If you’ve read my blog for any length of time you’ve heard me say this before, but I have to say it again: I cannot believe that actual edible food grows right out of the ground! And it’s so cool that even after many years of gardening I still discover new things to try. Vegetables come in so many varieties, colors, shapes, and flavors I’m not sure a person could grow them all in one lifetime. I mean, did you know there are black tomatoes? White eggplant? Purple carrots? Just pick up an heirloom seed catalog and you’ll see what I’m talking about. The options are endless and irresistible!
Last spring I was especially enchanted by a photo that was circulating online. There was some question amongst gardening folk as to whether it was real or photoshopped (yes, this happens – I don’t care how cool blue strawberries look, don’t buy seeds from China on Ebay). It turned out to be an heirloom popping corn bred by a man named Carl Barnes to produce an array of gemstone-colored kernels on each cob. It’s a great story and it’s told so well over at Native Seeds that I don’t want to tarnish it with a sloppy condensed version so read their blog post here.
I was enamored with this aptly-named Glass Gem corn but, despite the hullabaloo, I didn’t plan to grow it. For one thing, corn needs to be planted in a 3′ x 3′ block for decent pollination and my sunny space is limited. It also likes a lot of water, a sticking point in drought-ridden San Diego. On top of that I didn’t want to waste energy on ornamentals, and I considered it ornamental because who on earth grows popcorn? We all know that popcorn comes from the store.
But when a local gardener posted an offer for seeds as a fundraiser for his son’s school I finally caved. It would have been uncharitable not to, right? I planted a sunny block by my north fence that I could see from our dining table. It was a perfect spot that I hoped would serve a dual purpose – corn would be happy there, so happy that it would grow tall enough to block the view of our neighbor’s backside as she climbed in and out of her jacuzzi. I like our neighbor a lot but this was totally worth the effort and the extra water, trust me.
I’d heard a tip about soaking corn seeds in a jar of water for 24 hours before planting and decided to try it. It worked – the little sprouts were up within a week! Two weeks later I discovered the ones I left in the jar were also sprouting so of course I had to plant those somewhere too. I found another sunny space along the street that would potentially block my neighbor to the west. Corn is great!
Unfortunately for me and other impatient gardeners, popping corns are supposed to dry on the stalk. This means from planting to picking takes four to six months. Waiting to pick my first ears was agony! Finally, when I could no longer resist, I picked the two that looked the most dry. With extremely low expectations I hesitantly pulled back the dried husks and was rewarded with a rainbow of colorful kernels sparkling like gemstones in the sun. They may have been tiny and poorly pollinated but to me they were perfect.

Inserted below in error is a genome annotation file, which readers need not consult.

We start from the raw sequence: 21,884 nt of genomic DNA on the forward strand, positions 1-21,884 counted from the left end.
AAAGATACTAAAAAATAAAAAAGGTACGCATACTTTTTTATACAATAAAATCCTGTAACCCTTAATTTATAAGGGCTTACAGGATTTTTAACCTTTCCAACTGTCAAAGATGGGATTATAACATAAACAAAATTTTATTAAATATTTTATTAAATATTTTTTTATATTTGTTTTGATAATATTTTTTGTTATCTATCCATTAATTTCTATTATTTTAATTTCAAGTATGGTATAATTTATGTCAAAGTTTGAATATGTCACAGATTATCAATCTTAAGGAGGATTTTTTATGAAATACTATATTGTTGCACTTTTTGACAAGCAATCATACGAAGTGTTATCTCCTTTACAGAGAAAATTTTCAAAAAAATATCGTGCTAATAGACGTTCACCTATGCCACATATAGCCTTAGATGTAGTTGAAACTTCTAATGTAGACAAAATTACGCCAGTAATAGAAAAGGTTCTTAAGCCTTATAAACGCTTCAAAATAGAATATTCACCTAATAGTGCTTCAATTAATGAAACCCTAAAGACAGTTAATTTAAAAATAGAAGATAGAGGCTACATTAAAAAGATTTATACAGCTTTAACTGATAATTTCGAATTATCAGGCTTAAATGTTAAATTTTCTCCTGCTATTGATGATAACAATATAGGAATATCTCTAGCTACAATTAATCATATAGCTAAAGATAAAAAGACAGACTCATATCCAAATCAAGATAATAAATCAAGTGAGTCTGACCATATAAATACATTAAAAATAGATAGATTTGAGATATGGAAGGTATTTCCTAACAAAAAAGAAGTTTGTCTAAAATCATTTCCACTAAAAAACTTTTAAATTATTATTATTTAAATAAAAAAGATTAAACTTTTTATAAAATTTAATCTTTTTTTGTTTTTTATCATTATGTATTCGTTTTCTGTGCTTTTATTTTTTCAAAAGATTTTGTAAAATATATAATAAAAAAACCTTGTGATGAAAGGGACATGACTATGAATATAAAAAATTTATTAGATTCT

Curiosity satisfied, I let the rest of the cobs dry on the stalks then picked, shucked and dried them some more. It was really interesting to see how corn from different parts of the yard looked totally different from each other. The cobs from the north fence ranged from red to yellow to deep purple to light pink,
while those from the west offered a more subdued range of pale blue, white, yellow and lavender.
So here I had my first sparkly harvest of Glass Gem Corn and a lovely collection of seeds. My plan was to trade the seeds. It honestly never crossed my mind to pop them until recently when, on a trip to Petaluma I visited Gardener Mecca, a.k.a. Baker Creek’s west coast outlet The Seed Bank. There I bought a bag of beautiful red popping corn from Rancho Gordo, a very cool Napa company specializing in specialty foods.
I had no clue how to make popcorn on the stove but thankfully the magical interwebs led me to BakedBree.com, the stunning food blog of Bree Hester. There I found simple instructions promising “perfect stovetop popcorn.” I followed her method exactly using coconut oil and a 2 quart saucepan. It was so easy! And fun! Five minutes later I had a pile of popcorn in front of me (with none of those nasty microwave popcorn chemicals).
After many bowls of chewy, flavorful popcorn I was starting to think about ordering some more when *ding* it hit me. “Hey,” I mused to myself, “I have a crapload of organically grown heirloom popcorn!” I have to admit I was hesitant to eat it. Up to this moment I’d been thinking of it as purely ornamental, but when the craving for popcorn hits powerful forces take over.
Even as I tossed those first kernels in the sizzling oil I had doubts. When the first few kernels reached their cracking point, popped, and flew across the kitchen (I had forgotten to put the lid on the pot) I still had doubts. When, having forgotten the lid for the first two minutes, I burnt the whole first batch I really started to question my decision. But soon thereafter I was again rewarded by this beautiful heirloom as my second batch popped to perfection! It was chewy and nutty, delicious with salt and a generous squeeze of fresh lime.
So in the end I have to say that my Glass Gem corn was a success. With all the bad agricultural news out there – Big Ag, GMO’s, Monsanto, Round-Up Ready crops, dying bees, forced seed library closures – it feels good to do my tiny part to preserve these precious heirlooms and share them with other like-minded folk. Beyond that, I would probably grow it again this spring just for the thrill of peeling back that husk and seeing what I got. If I get a nice bowl of popcorn out of the deal, well, that doesn’t hurt.